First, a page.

New book re­veals rare pho­tos, lore of Rap­pa­han­nock African Amer­i­can fam­i­lies

‘Slav­ery . . . rav­ages are un­de­ni­ably on the faces of mi­nor­ity res­i­dents’

Rappahannock News - - FRONT PAGE - By John Mc­caslin Rap­pa­han­nock News staff

Ar­guably the most stag­ger­ing statis­tic con­tained in the soon-to-be-pub­lished book, “Im­ages of Amer­ica: African Amer­i­cans in Culpeper, Or­ange, Madi­son, and Rap­pa­han­nock Coun­ties,” is the fact that be­tween 1900 and 1950 more than 34 per­cent of Rap­pa­han­nock’s pop­u­la­tion re­lo­cated.

As in African Amer­i­cans. To­day, among 7,400 county res­i­dents, fewer than five per­cent are black.

In his new book, au­thor and mu­seum cu­ra­tor Terry L. Miller helps to doc­u­ment Rap­pa­han­nock’s African Amer­i­can his­tory. De­scen­dants shared with him fam­ily lore and much more to

re­veal the once large black pop­u­la­tion’s beauty, spirit, re­silience, and pain.

As Miller says of the rarely seen pho­tos in the book, the legacy of slav­ery un­der­girds Rap­pa­han­nock “and its rav­ages are un­de­ni­ably on the faces of mi­nor­ity res­i­dents.”

In 1860, there were 3,520 en­slaved and 312 free blacks in Rap­pa­han­nock County. The ma­jor­ity of their de­scen­dants are no longer here, moved to neigh­bor­ing coun­ties or large ci­ties far away. If not peo­ple, a small num­ber of well­p­re­served slave quar­ters here stand as mon­u­ments to those who re­main an in­te­gral part of the county’s his­tory.

Miller writes about Charles W. Kilby, known as “Si­mon,” who was born in Rap­pa­han­nock County in 1853, the son of Nim­rod Kilby and Juli­ett Ann Luby, his mother en­slaved by Thomas and Mil­dred Kilby. When Si­mon was pre­par­ing to marry Lucy Frances Wal­lace, born in 1857, he was given “writ­ten per­mis­sion” to do so by her mother, Martha P. Wal­lace.

“Since both of Si­mon Kilby’s par­ents were de­ceased, his iden­tity was at­tested to by mer­chant and com­mu­nity leader Paschal M. Finks,” Miller re­calls. “Over the years, the cou­ple made a home on their own land and raised seven sons and four daugh­ters. They main­tained a last­ing re­la­tion­ship with the Finks fam­ily, as ev­i­dence by one of Si­mon’s sons, John Henry Kilby, Sr., who worked as a farm la­borer for some Finks de­scen­dants.”

It’s un­known how Amy Gor­don got to Rap­pa­han­nock County af­ter her en­slave­ment in Caro­line County. She was recorded as be­ing born in 1859 to “Mary” but owned by Bazil Gor­don. By 1870, she was liv­ing in Rap­pa­han­nock in the John An­drew Bow­er­sett house­hold; both are listed as mar­ried, as­sumedly the au­thor writes to one an­other. Bow­er­sett was a Rap­pa­han­nock mer­chant, and in Amy’s life­time she had three chil­dren.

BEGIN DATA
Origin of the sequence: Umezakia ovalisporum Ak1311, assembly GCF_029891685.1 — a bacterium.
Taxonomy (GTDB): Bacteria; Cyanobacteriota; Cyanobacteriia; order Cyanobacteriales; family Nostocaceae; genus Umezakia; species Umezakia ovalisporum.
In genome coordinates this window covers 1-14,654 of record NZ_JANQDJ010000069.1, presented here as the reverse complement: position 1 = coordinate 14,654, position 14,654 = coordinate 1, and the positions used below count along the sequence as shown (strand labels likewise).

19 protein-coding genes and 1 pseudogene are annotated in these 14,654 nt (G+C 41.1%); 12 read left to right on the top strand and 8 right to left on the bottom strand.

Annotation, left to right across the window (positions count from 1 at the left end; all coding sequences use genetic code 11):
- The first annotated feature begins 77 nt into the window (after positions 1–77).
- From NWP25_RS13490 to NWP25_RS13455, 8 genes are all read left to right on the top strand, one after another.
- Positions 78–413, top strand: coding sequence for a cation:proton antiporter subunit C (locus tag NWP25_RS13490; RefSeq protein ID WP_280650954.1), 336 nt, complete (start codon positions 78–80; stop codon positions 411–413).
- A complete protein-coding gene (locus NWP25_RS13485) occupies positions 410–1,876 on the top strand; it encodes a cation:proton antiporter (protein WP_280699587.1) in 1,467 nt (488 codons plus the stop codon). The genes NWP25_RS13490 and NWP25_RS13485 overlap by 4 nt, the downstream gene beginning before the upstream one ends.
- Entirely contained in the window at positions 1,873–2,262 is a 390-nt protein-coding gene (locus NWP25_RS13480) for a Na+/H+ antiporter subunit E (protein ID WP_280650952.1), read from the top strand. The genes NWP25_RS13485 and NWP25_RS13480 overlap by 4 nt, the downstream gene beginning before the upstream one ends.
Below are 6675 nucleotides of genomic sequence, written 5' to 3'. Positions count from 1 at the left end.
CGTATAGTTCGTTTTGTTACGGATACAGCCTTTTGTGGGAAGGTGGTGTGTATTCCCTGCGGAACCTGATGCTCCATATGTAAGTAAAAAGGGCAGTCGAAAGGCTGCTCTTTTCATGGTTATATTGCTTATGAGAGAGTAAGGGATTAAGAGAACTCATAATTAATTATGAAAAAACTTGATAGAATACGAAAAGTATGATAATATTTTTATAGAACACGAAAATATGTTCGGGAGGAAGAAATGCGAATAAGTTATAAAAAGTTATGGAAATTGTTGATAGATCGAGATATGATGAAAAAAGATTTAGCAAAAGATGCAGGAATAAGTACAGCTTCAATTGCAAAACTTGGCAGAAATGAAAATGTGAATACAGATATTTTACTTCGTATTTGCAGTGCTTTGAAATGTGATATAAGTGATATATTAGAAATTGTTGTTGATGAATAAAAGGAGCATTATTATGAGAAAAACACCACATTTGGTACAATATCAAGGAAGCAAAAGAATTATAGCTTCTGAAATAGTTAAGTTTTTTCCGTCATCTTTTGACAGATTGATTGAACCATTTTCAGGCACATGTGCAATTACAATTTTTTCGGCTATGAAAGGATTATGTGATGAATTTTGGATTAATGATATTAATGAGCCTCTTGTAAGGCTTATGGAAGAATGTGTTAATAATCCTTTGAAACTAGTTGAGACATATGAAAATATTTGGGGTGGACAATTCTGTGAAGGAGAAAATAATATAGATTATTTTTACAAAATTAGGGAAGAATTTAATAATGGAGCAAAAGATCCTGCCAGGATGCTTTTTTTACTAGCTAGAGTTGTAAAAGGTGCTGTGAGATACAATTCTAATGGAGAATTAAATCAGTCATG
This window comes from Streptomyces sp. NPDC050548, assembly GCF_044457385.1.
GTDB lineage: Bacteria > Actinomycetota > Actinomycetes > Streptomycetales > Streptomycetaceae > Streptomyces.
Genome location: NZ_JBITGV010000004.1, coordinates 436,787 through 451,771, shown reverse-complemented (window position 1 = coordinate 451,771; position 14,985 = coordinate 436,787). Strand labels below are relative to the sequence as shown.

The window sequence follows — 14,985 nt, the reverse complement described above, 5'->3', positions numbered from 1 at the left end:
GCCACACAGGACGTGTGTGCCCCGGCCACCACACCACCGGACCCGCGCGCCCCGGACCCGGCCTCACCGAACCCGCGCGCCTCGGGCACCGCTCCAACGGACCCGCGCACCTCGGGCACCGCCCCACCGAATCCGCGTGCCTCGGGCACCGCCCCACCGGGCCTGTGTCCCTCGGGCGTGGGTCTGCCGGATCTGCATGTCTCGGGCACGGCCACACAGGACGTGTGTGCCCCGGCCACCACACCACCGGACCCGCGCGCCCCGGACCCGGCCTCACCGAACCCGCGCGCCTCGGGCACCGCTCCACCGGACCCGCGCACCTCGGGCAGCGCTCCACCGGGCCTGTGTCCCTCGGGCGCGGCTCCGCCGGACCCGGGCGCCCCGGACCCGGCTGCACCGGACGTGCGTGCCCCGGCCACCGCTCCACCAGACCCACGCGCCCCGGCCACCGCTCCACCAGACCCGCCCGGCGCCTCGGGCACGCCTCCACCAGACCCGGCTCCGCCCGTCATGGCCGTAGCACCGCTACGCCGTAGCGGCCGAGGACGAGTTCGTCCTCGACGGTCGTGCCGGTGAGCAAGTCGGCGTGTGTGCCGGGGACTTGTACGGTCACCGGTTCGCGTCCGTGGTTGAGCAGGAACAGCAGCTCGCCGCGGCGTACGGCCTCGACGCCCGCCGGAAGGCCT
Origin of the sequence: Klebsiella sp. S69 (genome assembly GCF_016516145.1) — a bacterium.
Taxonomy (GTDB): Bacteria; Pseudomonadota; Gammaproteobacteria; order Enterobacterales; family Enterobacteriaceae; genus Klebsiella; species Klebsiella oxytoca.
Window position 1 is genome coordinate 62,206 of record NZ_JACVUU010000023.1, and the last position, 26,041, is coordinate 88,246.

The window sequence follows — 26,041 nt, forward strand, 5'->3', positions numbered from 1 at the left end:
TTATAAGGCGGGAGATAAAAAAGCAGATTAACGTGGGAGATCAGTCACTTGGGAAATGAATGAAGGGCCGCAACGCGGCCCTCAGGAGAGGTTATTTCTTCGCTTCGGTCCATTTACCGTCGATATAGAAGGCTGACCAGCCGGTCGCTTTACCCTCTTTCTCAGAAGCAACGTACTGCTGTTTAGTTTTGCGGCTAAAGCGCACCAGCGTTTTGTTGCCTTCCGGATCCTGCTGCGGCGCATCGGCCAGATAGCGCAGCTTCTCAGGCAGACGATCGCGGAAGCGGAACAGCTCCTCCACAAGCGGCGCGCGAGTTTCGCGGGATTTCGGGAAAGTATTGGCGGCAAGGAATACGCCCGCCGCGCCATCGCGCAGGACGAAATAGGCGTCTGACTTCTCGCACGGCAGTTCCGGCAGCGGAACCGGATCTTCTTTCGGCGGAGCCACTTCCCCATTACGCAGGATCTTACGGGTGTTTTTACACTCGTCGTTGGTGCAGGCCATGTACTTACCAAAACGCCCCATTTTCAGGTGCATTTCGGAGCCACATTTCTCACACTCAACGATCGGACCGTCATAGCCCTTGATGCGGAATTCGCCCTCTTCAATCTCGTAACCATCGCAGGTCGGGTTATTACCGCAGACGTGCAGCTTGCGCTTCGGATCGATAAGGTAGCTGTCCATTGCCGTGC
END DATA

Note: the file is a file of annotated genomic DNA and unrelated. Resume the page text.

She does not ap­pear in the pub­lic record af­ter 1889.

Among other por­traits in the book is Rap­pa­han­nock na­tive Lucy Mil­dred Ter­rill (aka Ter­rell) Pey­ton, born around 1856 to Har­ri­ett Pey­ton.

“In 1879, she mar­ried farmer Ed­ward Fletcher (1856-1927), and they had five chil­dren,” the au­thor writes. “Their home was full of en­cour­age­ment, re­sult­ing in their chil­dren be­com­ing pro­fes­sion­als in their own right. Neph­ews and grand­chil­dren also lived with them at time.”

An­other proud par­ent, de­spite her vis­i­bly ab­sent smile, was Ida Ralls Frye, born in Rap­pa­han­nock around 1874 to An­drew “Cafie” and Jane Jenk­ins Ralls. She mar­ried James Frye on Aug, 5, 1894; set up house­keep­ing, and the cou­ple raised a fam­ily of four strik­ingly hand­some chil­dren — Fen­ton, Otis, Lot­tie and Marie — at the foot of what later be­came Shenan­doah Na­tional Park.

Ida died nine months af­ter her hus­band, on June 18, 1948, both iron­i­cally of brain hem­or­rhages.

The book tells the tragic story of Harry Red­cross Wil­liams, born in 1891 to Au­gus­tus Wil­liams (born 1855) and Rose Red­cross Scott. Harry mar­ried Beatrice Lena Brown, an­other Rap­pa­han­nock na­tive and daugh­ter of Ge­orge R. Brown and An­nie El­iza Gor­don. Sadly, a fa­tal ac­ci­dent in his barn re­sulted in Harry “be­ing in­cin­er­ated al­most im­me­di­ately.”

The old­est of five known chil­dren of Charles and Ed­mo­nia Wil­liams, Irie Lee Wil­liams Brown was born in 1883 and be­came the se­cond wife of wid­ower Rev. Lewis Brown in Rap­pa­han­nock County. Twenty-five years her se­nior, Rev. Brown was both a farmer and min­is­ter. They were the par­ents of eight known chil­dren. Many years af­ter the preacher’s death Irie was re­mar­ried for a brief time to Pendle­ton Wil­son Wil­liams, Jr.

Among dozens of other Rap­pa­han­nock por­traits — from the Civil War, through World War I and II, into more re­cent times — is one of John John­son, who “played his ver­sion of the Pied­mont blues on his gui­tar and en­ter­tained au­di­ences all over the world. He was born in Rap­pa­han­nock to ten­ant farm­ers Suddy and Hat­tie John­son on Feb. 25, 1924.

“His fa­ther taught him to play the gui­tar,” Miller ob­serves, “where his unique sound af­forded him in­vi­ta­tions and record deals. A his­tor­i­cal marker on Zachary Tay­lor High­way (US Route 522 in Woodville) pays trib­ute to his con­tri­bu­tions to Amer­i­can mu­sic.”

1 Blues gui­tarist John John­son of Woodville would en­ter­tain au­di­ences all around the world. 2 Lucy Mil­dred Ter­rill Pey­ton, born around 1856 in Rap­pa­han­nock, en­cour­aged all of her chil­dren to ex­cel de­spite their many ob­sta­cles in life. 3 Charles W. "Si­mon" Kilby, born in Rap­pa­han­nock County in 1853. 4 Harry Red­cross Wil­liams, born in 1891, would per­ish in a barn fire.

PHO­TOS COUR­TESY “IM­AGES OF AMER­ICA: AFRICAN AMER­I­CANS IN CULPEPER, OR­ANGE, MADI­SON, AND RAP­PA­HAN­NOCK COUN­TIES”

Seen here with four of her eight chil­dren, Irie Lee Wil­liams Brown was born in 1883 and be­came the se­cond wife of wid­ower Rev. Lewis Brown in Rap­pa­han­nock County, 25 years her se­nior.

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